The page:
• Structure. Some conflicts may center on who has the authority to regulate and/or monitor CAFO operations and land use. Is this the responsibility of state agencies? Local government? Producers? The uncertainty of who makes which decisions and/or the imbalance in power among outside agencies, corporations and local decision makers is an issue in some rural counties. The changing structure of agricultural operations and the globalization of markets are also examples of structural issues that create ever-changing circumstances. Structural issues are difficult to negotiate.
  • Relationships. Because stakes are high with CAFOs, emotions run high. Often there is poor communication, miscommunication, or no communication at all between the parties. There may be misperceptions or stereotypes of CAFO owners or of their employees who may be "outsiders." Assumptions are made. Little, if any, trust may exist between the different parties. Relationships are fragile at best. The parties involved can work to build better relationships with each other.
  • Values. Values may be at the heart of the conflict. People have different ideas about what is desirable and important, and consequently have different goals. To debate values is not useful and often escalates the conflict. Ethically speaking, values are not negotiated because they are part of people's identity; it is demeaning to place one set of values over another. It is helpful to move the conversation to people's concerns, where their interests can be negotiated.
  • Interests. People frequently enter public meetings with their minds made up, with a solution they have already decided upon — their "position." They are either in favor of the CAFO or against it. When people are locked into their "positions" it sets up a dueling situation to see which side wins. A more useful approach is to focus on people's "interests" and what motivates them to form their position. One way to identify underlying interests is to ask the question, "Why do you support (or oppose) the CAFO?" When people understand their interests and those of other parties, creative options can be explored, interests can be negotiated and, perhaps, decisions can be made to meet the needs of both parties.


CAFO expansion in Indiana has created deeply dividing conflicts in rural communities, with far-reaching consequences. When a CAFO is proposed, the conflict escalates very quickly. People immediately take sides (either for it or against it), their positions harden, communication stops, perceptions become distorted, and unrealistic goals are advocated. This causes the conflict to escalate. As the conflict spirals up, people become more polarized from one another, less interested in resolving their differences and more interested in "winning."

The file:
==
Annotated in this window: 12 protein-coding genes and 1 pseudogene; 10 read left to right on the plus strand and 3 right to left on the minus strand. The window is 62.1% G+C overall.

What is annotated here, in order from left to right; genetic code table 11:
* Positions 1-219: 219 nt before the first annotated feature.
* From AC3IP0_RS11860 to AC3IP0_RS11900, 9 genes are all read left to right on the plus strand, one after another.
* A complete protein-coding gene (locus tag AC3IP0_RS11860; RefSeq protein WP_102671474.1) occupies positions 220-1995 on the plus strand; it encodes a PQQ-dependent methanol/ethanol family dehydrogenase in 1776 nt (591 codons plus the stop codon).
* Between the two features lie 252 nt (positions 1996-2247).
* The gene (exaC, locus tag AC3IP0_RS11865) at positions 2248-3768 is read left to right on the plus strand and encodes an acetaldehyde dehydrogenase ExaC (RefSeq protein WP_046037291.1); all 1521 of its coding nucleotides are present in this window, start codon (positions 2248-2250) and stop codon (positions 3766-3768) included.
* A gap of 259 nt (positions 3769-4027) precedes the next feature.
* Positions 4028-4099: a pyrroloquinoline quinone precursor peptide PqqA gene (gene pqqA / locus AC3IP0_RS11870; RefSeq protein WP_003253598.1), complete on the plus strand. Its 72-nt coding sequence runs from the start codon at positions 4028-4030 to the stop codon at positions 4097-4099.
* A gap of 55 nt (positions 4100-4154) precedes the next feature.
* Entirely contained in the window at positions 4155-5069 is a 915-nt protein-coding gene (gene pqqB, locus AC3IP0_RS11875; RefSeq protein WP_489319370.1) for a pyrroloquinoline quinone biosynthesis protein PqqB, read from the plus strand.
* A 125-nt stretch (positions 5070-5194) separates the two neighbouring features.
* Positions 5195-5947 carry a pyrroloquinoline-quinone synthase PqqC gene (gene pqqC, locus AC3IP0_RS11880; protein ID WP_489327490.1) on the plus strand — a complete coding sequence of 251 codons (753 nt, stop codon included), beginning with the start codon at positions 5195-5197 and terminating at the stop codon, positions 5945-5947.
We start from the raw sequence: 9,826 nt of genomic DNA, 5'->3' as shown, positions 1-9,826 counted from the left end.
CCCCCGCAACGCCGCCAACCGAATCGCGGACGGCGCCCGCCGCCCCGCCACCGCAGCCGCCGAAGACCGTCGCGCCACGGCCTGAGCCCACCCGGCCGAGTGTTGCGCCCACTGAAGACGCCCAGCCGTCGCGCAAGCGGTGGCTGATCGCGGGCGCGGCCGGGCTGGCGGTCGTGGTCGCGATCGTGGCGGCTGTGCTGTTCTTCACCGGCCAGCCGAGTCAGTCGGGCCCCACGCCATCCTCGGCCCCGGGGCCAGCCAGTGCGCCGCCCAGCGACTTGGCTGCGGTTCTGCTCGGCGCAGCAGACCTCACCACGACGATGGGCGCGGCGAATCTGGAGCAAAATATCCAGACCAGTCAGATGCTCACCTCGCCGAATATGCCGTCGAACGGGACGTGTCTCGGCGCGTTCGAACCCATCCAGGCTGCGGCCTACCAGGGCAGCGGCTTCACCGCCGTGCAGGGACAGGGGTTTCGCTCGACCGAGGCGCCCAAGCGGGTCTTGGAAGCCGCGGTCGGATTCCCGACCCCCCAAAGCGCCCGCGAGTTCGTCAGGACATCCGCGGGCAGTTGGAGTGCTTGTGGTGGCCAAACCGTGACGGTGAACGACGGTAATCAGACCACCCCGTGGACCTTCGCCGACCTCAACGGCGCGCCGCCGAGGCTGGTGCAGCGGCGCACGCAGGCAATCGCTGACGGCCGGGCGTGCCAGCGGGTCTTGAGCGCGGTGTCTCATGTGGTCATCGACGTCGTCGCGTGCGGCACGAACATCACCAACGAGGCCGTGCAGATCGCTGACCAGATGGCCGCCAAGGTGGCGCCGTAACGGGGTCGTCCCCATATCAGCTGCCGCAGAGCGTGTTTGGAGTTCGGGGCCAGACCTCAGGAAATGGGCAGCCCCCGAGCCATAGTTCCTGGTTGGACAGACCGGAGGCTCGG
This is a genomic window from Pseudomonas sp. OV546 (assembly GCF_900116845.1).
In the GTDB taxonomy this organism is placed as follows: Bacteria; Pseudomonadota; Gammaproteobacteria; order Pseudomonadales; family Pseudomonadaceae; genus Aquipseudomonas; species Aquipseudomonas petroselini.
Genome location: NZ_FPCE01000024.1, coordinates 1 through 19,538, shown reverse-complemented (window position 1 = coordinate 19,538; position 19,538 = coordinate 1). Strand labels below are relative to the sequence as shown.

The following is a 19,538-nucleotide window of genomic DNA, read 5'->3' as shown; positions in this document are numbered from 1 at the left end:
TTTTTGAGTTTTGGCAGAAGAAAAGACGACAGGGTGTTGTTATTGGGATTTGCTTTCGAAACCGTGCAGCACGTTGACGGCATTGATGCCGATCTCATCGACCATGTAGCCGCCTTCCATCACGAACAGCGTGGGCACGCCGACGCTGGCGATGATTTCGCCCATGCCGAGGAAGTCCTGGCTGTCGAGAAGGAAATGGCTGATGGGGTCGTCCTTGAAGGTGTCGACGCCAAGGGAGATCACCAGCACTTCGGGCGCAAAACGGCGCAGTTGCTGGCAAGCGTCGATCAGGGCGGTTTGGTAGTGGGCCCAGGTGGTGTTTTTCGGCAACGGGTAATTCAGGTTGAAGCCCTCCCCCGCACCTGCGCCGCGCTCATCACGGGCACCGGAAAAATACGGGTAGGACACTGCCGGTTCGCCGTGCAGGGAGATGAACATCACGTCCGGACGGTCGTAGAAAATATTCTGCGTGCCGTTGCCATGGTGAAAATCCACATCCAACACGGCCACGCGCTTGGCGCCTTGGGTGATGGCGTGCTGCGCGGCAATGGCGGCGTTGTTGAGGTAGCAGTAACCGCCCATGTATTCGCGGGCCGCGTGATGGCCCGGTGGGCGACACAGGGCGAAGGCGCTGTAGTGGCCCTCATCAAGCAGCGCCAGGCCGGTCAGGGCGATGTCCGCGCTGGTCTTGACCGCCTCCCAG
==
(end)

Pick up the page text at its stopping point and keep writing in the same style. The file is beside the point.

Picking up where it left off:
Such behavior is not only stressful but takes a toll on the psychological well-being of everyone involved. It's not useful because it does little to address the issues or real concerns and, in fact, exacerbates the conflict. A more constructive approach is a collaborative problem-solving process that brings people with different views together early on, before people are locked into their positions, to discuss the issues, exchange data and information, and search for solutions that go beyond their own limited perspective of what is desirable or possible. Elected officials' and citizens' understanding of CAFOs as public issues and the sources of conflict is only one component of a collaborative process.


Carpenter, Susan L. and W.J.D. Kennedy, 2001. Managing Public Disputes. San Francisco: Jossey-Bass Publishers.

Daniels, Steven E. and Gregg B. Walker. 2001. Working through Environmental Conflict — the Collaborative Learning Approach. Westport, CT: Praeger.

Moore, Christopher W. 2003. The Mediation Process — Practical Strategies for Resolving Conflict (3rd ed.). San Francisco: Jossey-Bass Publishers.​​